Parental alienation: a robust response
Family law

Parental alienation: a robust response

Posted by
James Harbottle
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A robust response to parental alienation
Parental alienation a robust response

Parental alienation, where one parent’s behaviour has the effect (intended or not) of alienating a child against the other parent, is the subject of considerable debate in family law circles.

And a large part of that debate relates to the perception that the family courts are weak when dealing with parental alienation. But this is not necessarily the case, as demonstrated by a recently-published judgment of the Family Court in Manchester.


Removing the father from the child’s life

The judgment concerned a case involving a child born in 2016. The application before the court was by the father for, amongst other things, a child arrangements order.

Briefly, the history of the case was as follows.

The parents were not married, and their relationship ended when the child was born. The father was not named on the child’s birth certificate, and as a result did not have parental responsibility for the child.

Notwithstanding this, the father maintained that he had a close relationship with the child, until he requested parental responsibility, in about December 2020.

The mother responded to that request by taking various steps with the clear intention of removing the father from the child’s life.

Those steps included: making an unfounded allegation that the father had inappropriately touched the child; informing the father and the child that he may not be the biological father; stopping contact and telling the child that he would not be seeing the father again; and moving from Kent to the Manchester area, without telling the father where she was going.

As a result of the mother’s actions, the last time the father saw the child was in January 2021.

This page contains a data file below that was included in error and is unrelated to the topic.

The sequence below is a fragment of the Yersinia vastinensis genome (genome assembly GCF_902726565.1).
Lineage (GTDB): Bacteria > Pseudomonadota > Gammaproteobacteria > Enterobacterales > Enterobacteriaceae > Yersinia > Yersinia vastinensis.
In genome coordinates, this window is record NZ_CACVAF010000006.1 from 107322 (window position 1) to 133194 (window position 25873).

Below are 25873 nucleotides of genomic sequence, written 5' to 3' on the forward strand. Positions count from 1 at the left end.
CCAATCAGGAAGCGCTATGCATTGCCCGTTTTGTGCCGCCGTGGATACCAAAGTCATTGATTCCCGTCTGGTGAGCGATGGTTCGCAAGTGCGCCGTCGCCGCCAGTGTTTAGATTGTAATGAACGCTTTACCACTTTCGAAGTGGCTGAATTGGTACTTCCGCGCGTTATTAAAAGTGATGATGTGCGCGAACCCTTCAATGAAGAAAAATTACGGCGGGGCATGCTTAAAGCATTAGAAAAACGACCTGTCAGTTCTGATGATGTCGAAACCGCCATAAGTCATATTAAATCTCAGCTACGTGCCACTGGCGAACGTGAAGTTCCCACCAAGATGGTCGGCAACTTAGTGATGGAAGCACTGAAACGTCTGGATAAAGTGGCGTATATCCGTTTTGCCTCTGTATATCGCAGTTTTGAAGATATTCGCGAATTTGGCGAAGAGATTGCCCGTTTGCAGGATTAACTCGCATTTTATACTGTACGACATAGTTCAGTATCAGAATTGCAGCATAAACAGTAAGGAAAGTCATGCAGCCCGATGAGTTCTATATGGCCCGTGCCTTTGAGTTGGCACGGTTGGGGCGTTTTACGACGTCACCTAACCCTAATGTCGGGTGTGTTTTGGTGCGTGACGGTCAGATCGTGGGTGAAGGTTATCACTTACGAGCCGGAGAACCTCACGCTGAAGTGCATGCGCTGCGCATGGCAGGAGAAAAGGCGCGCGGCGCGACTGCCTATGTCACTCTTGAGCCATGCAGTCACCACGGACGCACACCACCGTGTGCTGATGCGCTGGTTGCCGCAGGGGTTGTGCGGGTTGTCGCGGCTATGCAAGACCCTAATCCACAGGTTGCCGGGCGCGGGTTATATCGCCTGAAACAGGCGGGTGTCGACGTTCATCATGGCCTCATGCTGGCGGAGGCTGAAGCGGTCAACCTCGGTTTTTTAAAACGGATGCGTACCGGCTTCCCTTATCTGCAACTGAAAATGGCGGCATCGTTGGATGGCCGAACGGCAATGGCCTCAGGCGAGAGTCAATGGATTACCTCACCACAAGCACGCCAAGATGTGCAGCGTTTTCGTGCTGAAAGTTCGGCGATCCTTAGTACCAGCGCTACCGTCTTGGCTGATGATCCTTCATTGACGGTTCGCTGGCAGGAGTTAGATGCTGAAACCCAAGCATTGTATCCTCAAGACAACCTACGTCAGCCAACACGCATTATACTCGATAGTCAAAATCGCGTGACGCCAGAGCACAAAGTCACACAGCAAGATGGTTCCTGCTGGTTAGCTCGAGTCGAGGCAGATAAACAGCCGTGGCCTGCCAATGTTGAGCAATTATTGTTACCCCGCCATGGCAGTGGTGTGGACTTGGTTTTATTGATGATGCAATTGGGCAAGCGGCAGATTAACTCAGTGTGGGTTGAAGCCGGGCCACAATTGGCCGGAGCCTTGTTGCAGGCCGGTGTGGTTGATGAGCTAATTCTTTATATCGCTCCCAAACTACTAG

In April 2021 the father made various applications to the court, including for disclosure of the mother’s whereabouts, for a child arrangements order, and for a declaration of parentage.

However, matters became rather more urgent when the full extent of the mother’s behaviour, both in relation to the child and towards the court, became clear.


Obstructive and alienating – Parental alienationparental alienation child with parents

As the case progressed, the mother became obstructive towards the proceedings.

Obviously, the court needed to investigate the mother’s suggestion that the father was not actually the child’s biological father, and the way to do this was by paternity testing.

Initially the mother told the court that she was opposed to paternity testing. Notwithstanding this, in September 2021 the court directed that paternity testing take place.

However, the mother failed to comply with the direction (she had to make herself and the child available for samples to be taken). The court inferred from her non-compliance that the father was indeed the biological father, and accordingly made a declaration of parentage in favour of the father.

In March 2022 the court ordered contact to take place at a contract centre, with the mother present. However, the mother also failed to comply with this order.

Meanwhile, the court ordered a psychological report and a report from the local authority (it considered that it may be appropriate for a care or supervision order to be made).

These reports painted a very disturbing picture of the mother’s alienating behaviour, including that the mother had attempted to manipulate the child to make false negative statements regarding his father; that the mother’s hostility towards the father prevented the child from speaking positively about his father; and that the child was starting to develop a negative view of his father simply by being exposed to the mother’s negative views of him.

In the circumstances the father made an urgent application to the court for a change of residence, so that the child should go to live with him. Both the child’s Guardian (appointed by the court) and the local authority supported the application.


Significant harm

Emma Perkins Partner and Solicitor and Head of our Children Law Team
Partner and Solicitor and Head of our Children Law Team

Hearing the father’s application, the court found that the child had suffered, and would continue to suffer, significant harm if he were to remain in the care of the mother, and that that harm outweighed the potential harm to the child from removing him from his mother’s care.

The court therefore ordered that the child should move to the father’s care.

As to the mother, the court ordered that she should have no contact with the child for two months, so that there would be no disruption of the child’s ability to settle into the father’s home. Thereafter, any contact should be guided by the local authority.

All in all, a very robust response from the court to the mother’s alienating behaviour.